Senior Partner Marilyn Stowe’s latest Solicitors Journal article was published this week. It covered a recent adoption case and the ‘nothing else will do’ approach.
The case involved a young girl whose parents were unable to provide suitable care due to “low intellect and drug abuse”. This led social workers to launch care proceedings. The girl was subsequently removed from her parents’ care and temporarily placed with another couple who later applied to permanently adopt the child.
When the girl’s parents had a second child, social workers contacted the father’s parents who wanted to care for their two grandchildren.
Taking the ‘nothing else will do’ approach, the initial judge in the care agreed that the grandparents should care for the two children and seemingly discarded the attachment that the girl had to the couple trying to adopt her.
The couple, who had cared for the girl for the majority of her life, turned to the Court of Appeal for a rehearing. The pair argued that the girl perceived them to be her genuine family and if she was removed from their care it would cause more harm to her than good.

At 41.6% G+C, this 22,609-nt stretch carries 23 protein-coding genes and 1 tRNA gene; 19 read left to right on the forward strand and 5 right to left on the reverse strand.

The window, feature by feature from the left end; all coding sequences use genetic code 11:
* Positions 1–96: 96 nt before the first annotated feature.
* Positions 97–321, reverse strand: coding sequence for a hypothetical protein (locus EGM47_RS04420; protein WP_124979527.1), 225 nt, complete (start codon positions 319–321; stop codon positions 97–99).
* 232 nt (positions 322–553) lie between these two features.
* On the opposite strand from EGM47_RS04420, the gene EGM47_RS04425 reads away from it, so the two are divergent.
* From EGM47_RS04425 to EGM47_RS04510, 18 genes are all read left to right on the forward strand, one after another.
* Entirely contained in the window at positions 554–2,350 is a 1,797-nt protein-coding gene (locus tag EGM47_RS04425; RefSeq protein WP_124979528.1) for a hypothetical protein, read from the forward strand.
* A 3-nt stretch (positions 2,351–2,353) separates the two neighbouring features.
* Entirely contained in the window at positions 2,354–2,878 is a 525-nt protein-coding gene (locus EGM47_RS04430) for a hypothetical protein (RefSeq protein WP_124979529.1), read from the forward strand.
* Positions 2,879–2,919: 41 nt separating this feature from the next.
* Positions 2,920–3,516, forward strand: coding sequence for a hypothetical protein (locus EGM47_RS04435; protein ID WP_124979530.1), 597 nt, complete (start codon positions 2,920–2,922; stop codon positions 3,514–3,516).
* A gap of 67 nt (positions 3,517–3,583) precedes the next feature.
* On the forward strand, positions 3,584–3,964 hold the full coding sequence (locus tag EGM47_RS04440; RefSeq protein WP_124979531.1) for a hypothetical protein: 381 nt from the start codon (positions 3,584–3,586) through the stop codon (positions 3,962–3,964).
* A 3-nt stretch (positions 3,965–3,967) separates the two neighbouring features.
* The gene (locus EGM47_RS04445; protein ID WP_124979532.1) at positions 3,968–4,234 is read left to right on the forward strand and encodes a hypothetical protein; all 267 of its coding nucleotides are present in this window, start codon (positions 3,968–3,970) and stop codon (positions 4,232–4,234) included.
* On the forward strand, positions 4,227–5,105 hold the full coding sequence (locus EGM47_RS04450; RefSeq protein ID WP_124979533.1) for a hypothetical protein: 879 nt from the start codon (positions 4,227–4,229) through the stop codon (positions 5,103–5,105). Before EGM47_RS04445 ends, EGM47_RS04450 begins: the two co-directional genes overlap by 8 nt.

At the rehearing, the judge decided that the prospective adopters had “fully committed themselves to becoming “forever” parents” and a noted that they had developed a strong bond with the child.
Mrs Stowe suggested that this case shows the dangers in taking a “one-size-fits-all approach to anything as complex as human relationships”. She also agreed with the judge of the rehearing that the ‘nothing else will do’ approach is “not some sort of hyperlink providing a direct route to the outcome of a case”.
The overall welfare of a child should be paramount. Mrs Stowe said that a “rigid and mechanical approach” should not be used when adopting the ‘nothing else will do’ principle.
“No one wants to see young children forcibly separated from carers they regard as their mother and father. That could well be a breach of both the adopters’ and the child’s right to family life.”
Click here to read the full article.